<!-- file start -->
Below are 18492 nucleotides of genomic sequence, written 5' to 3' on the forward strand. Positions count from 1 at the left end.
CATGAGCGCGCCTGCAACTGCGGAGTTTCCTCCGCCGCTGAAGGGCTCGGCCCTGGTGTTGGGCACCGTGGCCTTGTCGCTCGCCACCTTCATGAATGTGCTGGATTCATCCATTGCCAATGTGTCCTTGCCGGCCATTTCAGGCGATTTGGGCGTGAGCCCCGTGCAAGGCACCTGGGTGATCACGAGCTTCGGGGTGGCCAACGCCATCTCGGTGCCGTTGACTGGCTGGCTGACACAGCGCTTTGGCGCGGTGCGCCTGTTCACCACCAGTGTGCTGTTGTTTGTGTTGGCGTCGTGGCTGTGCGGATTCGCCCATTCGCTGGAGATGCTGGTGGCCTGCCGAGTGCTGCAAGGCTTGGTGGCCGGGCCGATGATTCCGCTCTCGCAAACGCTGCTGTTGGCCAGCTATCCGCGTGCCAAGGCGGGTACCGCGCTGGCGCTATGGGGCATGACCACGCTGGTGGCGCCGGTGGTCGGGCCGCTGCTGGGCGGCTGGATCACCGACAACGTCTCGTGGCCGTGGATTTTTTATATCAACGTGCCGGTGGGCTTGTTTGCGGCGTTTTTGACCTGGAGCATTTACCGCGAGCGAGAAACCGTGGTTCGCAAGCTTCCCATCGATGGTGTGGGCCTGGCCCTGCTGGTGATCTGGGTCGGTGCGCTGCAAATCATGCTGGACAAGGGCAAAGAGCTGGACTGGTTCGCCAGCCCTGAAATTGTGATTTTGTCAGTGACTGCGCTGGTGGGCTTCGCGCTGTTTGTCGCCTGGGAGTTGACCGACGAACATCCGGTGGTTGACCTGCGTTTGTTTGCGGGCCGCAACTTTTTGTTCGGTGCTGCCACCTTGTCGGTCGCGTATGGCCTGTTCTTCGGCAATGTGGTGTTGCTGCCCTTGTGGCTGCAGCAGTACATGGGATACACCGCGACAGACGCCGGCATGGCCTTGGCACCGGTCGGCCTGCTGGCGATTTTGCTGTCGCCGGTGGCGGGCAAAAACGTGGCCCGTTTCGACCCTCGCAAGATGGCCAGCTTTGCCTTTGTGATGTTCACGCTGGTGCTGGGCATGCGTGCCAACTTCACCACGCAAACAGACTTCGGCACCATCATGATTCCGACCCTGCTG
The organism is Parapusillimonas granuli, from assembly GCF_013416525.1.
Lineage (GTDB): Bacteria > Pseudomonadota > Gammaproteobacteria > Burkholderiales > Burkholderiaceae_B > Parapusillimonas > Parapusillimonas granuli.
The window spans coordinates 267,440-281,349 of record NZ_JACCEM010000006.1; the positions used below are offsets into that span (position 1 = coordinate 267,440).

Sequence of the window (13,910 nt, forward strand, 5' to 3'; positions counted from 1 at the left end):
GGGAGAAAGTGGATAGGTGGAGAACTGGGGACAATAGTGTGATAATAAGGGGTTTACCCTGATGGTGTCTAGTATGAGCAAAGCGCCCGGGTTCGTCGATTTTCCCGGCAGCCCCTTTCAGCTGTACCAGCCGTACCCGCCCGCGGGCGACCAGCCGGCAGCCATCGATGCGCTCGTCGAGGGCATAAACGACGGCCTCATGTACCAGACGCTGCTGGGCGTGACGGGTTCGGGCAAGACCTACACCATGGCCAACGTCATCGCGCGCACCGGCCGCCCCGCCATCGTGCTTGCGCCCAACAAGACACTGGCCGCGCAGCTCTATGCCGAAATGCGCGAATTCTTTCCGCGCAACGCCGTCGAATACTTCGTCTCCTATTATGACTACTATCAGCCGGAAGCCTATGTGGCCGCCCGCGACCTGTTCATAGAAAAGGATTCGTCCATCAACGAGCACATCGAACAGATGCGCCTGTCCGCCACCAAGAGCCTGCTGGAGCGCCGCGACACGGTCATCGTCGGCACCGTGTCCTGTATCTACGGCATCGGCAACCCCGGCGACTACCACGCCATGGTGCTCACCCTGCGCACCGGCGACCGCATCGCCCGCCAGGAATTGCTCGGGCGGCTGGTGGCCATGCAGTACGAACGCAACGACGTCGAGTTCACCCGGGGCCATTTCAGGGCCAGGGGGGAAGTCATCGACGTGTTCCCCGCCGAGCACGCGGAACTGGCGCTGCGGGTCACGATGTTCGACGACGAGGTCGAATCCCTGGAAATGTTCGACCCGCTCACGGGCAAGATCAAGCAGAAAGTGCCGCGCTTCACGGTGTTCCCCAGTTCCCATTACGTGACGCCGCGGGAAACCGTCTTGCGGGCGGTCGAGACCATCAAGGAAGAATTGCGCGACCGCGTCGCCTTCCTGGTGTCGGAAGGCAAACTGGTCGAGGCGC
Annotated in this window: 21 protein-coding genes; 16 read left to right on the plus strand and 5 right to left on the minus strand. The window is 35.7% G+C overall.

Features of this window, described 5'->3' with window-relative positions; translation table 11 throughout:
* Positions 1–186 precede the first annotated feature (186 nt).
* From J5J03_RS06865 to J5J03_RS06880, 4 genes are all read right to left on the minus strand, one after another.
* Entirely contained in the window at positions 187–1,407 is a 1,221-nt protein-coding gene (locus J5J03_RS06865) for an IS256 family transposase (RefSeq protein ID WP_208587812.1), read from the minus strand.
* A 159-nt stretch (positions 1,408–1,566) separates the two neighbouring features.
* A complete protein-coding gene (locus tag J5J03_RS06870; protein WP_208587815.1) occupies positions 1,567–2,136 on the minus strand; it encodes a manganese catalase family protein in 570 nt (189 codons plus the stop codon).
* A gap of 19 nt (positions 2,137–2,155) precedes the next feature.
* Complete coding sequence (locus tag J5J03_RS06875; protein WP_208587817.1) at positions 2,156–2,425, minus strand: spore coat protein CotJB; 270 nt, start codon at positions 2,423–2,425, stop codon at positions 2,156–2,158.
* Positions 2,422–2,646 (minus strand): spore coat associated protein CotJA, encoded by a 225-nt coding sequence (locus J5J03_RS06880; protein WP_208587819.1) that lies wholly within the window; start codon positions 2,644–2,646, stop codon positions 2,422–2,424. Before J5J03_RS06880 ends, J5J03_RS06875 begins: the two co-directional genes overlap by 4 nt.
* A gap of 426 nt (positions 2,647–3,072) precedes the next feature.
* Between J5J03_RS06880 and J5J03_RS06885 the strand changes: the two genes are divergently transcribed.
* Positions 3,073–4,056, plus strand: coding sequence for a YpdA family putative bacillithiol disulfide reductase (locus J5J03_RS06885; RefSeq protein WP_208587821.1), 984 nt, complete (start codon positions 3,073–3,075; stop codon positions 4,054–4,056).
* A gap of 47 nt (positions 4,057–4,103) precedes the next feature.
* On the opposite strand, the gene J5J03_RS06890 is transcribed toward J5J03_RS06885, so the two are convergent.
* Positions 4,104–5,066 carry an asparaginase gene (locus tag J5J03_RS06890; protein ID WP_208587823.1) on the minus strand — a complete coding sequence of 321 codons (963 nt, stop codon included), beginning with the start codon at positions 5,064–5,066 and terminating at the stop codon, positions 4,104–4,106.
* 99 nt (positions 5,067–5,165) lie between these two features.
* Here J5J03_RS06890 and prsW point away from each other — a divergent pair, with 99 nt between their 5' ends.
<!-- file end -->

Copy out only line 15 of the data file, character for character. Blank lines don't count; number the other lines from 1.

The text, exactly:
* A gap of 19 nt (positions 2,137–2,155) precedes the next feature.